reposed


reposed

verb (used with or without object), re-posed, re-pos·ing.

  1. to pose again.

noun

  1. the state of reposing or being at rest; rest; sleep.
  2. peace; tranquillity; calm.
  3. dignified calmness, as of manner; composure.
  4. absence of movement, animation, etc.: When in repose, her face recalls the Mona Lisa.

verb (used without object), re·posed, re·pos·ing.

  1. to lie or be at rest, as from work, activity, etc.
  2. to lie dead: His body will repose in the chapel for two days.
  3. to be peacefully calm and quiet: The sea reposed under the tropical sun.
  4. to lie or rest on something.
  5. Archaic. to depend or rely on a person or thing.

verb (used with object), re·posed, re·pos·ing.

  1. to lay to rest; rest; refresh by rest (often used reflexively).

verb (used with object), re·posed, re·pos·ing.

  1. to put (confidence, trust, etc.) in a person or thing.
  2. to put under the authority or at the disposal of a person.
  3. Archaic. to deposit.

noun

  1. a state of quiet restfulness; peace or tranquillity
  2. dignified calmness of manner; composure

verb

  1. to place (oneself or one’s body) in a state of quiet relaxation; lie or lay down at rest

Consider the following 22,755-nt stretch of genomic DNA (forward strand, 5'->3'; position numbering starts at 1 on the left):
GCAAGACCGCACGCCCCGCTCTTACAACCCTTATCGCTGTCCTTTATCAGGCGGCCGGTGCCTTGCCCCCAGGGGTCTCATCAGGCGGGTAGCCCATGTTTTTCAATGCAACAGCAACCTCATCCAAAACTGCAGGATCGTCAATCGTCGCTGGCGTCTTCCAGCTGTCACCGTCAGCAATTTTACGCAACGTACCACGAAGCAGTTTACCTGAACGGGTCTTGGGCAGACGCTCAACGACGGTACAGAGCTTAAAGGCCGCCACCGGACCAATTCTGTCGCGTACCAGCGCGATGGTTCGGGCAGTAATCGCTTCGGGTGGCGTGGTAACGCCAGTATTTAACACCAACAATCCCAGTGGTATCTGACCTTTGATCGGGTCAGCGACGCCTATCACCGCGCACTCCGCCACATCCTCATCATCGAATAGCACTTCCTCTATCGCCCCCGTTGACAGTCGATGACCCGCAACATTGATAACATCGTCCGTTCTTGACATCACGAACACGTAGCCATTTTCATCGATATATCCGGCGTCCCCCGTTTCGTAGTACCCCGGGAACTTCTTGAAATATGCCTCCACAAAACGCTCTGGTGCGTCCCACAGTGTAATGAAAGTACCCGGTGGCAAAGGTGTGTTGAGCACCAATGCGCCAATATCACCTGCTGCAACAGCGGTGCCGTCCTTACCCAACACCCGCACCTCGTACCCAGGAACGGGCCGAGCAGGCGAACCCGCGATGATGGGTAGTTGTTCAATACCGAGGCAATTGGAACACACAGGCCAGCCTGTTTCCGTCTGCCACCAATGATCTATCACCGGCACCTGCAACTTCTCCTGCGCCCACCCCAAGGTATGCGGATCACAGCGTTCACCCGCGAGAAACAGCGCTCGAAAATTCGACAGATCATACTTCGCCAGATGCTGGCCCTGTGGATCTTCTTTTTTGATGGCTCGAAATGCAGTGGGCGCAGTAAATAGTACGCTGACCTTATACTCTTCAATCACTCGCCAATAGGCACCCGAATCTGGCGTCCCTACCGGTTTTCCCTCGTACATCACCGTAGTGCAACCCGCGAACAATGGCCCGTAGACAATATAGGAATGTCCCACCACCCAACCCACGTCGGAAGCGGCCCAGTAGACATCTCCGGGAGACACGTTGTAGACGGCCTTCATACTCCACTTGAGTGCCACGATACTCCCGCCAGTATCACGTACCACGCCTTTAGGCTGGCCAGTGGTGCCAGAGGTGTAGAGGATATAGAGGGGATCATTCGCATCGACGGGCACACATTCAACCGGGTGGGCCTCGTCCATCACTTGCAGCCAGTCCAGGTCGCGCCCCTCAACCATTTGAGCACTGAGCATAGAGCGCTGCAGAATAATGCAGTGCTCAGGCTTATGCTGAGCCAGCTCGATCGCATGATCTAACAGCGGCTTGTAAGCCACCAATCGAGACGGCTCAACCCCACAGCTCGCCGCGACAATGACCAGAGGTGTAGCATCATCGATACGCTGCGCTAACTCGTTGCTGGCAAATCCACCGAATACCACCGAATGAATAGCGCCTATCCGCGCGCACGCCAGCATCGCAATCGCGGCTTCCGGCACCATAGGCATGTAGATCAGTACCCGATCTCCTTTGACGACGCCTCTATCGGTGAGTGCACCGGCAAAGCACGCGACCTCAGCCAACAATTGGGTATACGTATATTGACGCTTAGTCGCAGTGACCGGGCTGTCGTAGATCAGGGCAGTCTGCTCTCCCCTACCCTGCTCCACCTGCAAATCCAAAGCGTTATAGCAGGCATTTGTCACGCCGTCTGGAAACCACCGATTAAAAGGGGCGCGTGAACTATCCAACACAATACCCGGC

2. (intr) to lie when dead, as in the grave
  3. (intr ; foll by on, in, etc) formal to take support (from) or be based (on)your plan reposes on a fallacy

verb (tr)

  1. to put (trust or confidence) in a person or thing
  2. to place or put (an object) somewhere
v.1

“lie at rest,” mid-15c., from Middle French reposer, from Old French repauser (10c.), from Late Latin repausare “cause to rest,” from Latin re-, here probably an intensive prefix (see re-), + Late Latin pausare “to stop” (see pause (v.)). Related: Reposed; reposing.

v.2

“put, place,” mid-15c., from Latin repos-, stem of reponere “put back, set back, replace, restore; put away, lay out, stretch out,” from re- “back, away” (see re-) + ponere “to put, place” (see position (n.)). Or perhaps [Klein] formed in Middle English from Old French poser, on model of disposen “dispose.”

n.

“rest,” c.1500, from Middle French repos (11c.), back-formation from reposer (see repose (v.1)).

Leave a Reply

Your email address will not be published. Required fields are marked *

46 queries 1.179